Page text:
As we are in the holiday season, and the Columbus Blue Jackets are mired with the National Hockey League’s (NHL’s) worst record at 13-21-3, it seems fitting that they should reap the greatest rewards during this festive period.
It’s safe to say that, given the high expectations of the upcoming season, particularly with a healthy roster, something that they were not afforded during the previous season when they were the runaway winner of the statistic ‘man games lost to injury’, this season has been an unmitigated disaster.
The Blue Jackets opened with an ignominious 0-7-0 start, a horrific start in which they were outscored by at least 2 goals in every loss and led to the firing of head coach Todd Richards.
Richards was replaced by John Tortorella, a man who is equally known as both a very good coach and a coach who can get under many a player’s skin and can, in time, wear out his welcome. Tortorella is also known for instilling a defense-first, in-your-face, “positive arrogance” atmosphere in all of the teams that he has coached.
And while the Blue Jackets have not exactly reaped the benefits of the phenomenon known as ‘new coach bounce’ with a 13-14-3 record since Tortorella arrived, they are playing a more honest, competitive game. However, what Tortorella hasn’t been able to do is to completely strip the fragility of the 0-7-0 start and has struggled with having this seemingly gritty, competitive group that competes game in, game out or during each period of a game.
This can be demonstrated by their +/- goal differential through the first 38 games of this season:
During the 1st period, the Blue Jackets are +2
In the 2nd period, the Blue Jackets are -12
In the 3rd period, the Blue Jackets are -17
So, while the team appears to ‘stick to the plan’ that Tortorella lays out for them in the 1st period, it quickly falls to the wayside as soon as their opponents impose their will in the form of a ‘push’, a sign of continued issues with fragility and an overall lack of discipline as they also lead the NHL in penalty minutes.
There is also one other overarching issue which casts a cloud over any hopes for the Blue Jackets to ignite a 2nd half surge, at least one that doesn’t impact any chances at obtaining one of the premier prospects in the upcoming 2016 NHL Entry Draft, something their 15-1-1 last season surge when the season was nearly mathematically lost, cost their chances of obtaining one of the premier amateur talents from the 2015 NHL Entry Draft, a draft which was considered the best draft since the 2003 NHL Entry Draft and that is the situation that deals with their top-line center and former 4th overall (2010 NHL Entry Draft) pick, Ryan Johansen.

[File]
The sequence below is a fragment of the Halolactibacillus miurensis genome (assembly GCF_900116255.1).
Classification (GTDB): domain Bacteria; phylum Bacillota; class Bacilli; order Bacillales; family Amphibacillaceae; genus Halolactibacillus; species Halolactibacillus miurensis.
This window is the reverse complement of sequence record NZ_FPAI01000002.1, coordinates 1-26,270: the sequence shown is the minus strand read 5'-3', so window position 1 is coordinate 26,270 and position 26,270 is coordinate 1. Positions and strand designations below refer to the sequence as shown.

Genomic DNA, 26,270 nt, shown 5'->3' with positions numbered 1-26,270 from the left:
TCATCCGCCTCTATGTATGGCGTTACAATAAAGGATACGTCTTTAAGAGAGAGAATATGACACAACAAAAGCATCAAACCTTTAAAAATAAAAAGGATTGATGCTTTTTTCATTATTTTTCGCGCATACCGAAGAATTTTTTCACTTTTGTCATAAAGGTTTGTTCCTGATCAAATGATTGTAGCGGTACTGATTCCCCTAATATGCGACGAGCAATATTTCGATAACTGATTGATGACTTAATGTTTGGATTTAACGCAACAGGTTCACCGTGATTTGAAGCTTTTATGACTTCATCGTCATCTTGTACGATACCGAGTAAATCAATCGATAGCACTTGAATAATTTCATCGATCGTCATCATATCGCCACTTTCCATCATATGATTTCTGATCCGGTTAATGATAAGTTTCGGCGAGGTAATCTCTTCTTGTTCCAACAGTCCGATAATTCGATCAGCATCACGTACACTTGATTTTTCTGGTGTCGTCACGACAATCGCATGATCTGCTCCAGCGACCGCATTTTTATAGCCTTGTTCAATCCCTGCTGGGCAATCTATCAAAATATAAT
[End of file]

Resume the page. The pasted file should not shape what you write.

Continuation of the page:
The Blue Jackets were reportedly shopping Johansen right up until the NHL’s trade freeze kicked in but found no takers, something which, given concerns throughout the league as to Johansen’s attitude, conditioning, and overall work ethic as well as the lack of leverage that comes with possessing the NHL’s worst record, comes as no surprise. The Blue Jackets may opt to wait until the end of the season for salary cap management purposes or possibly at the NHL’s annual trade deadline. Either way, ‘the horse is out of the barn’ and Johansen has run into Tortorella’s ‘doghouse’, having been a healthy scratch (being benched not due to an injury) as well as now laboring on the Blue Jackets bottom two forward lines, this for the former no. 1 center on their top forward line.
The Blue Jackets have also been coping with yet another long-term injury to their starting goaltender, Sergei Bobrovsky. Bobrovsky has been a fixture to the Injured Reserve (IR) corps for most of his seasons in Columbus, primarily due to groin injuries and suffered a setback just before being activated on January 2nd.
So, while the list is a bit lengthy – this occurs when the expectations are so high and the performance is so disappointing – here is a synopsis of the Columbus Blue Jackets Holiday Wish list for the 2016 New Year:
A Healthy Bob – or, if that can’t occur, the pursuit of a more capable backup goaltender: as outlined above, Bobrovsky has been quite injury-prone throughout his time in Columbus. The current backup goalie, Curtis McElhinney, has been decent and has filled in admirably during the many IR stints Bobrovsky has made. However, McElhinney’s history as a backup prior to coming to Columbus was to play behind workhorse netminders such as Mikka Kiprusoff and Jonas Hiller and, when cast into the starter’s role, has been mediocre, at best with a career W/L record of 43-57-9 overall and 24-31-5 with the Blue Jackets with a career Goals Against Average (GAA) of 2.88 and a Save Percentage (Save%) of .904. It’s particularly alarming that Bobrovsky has never played in more than 58 regular season games.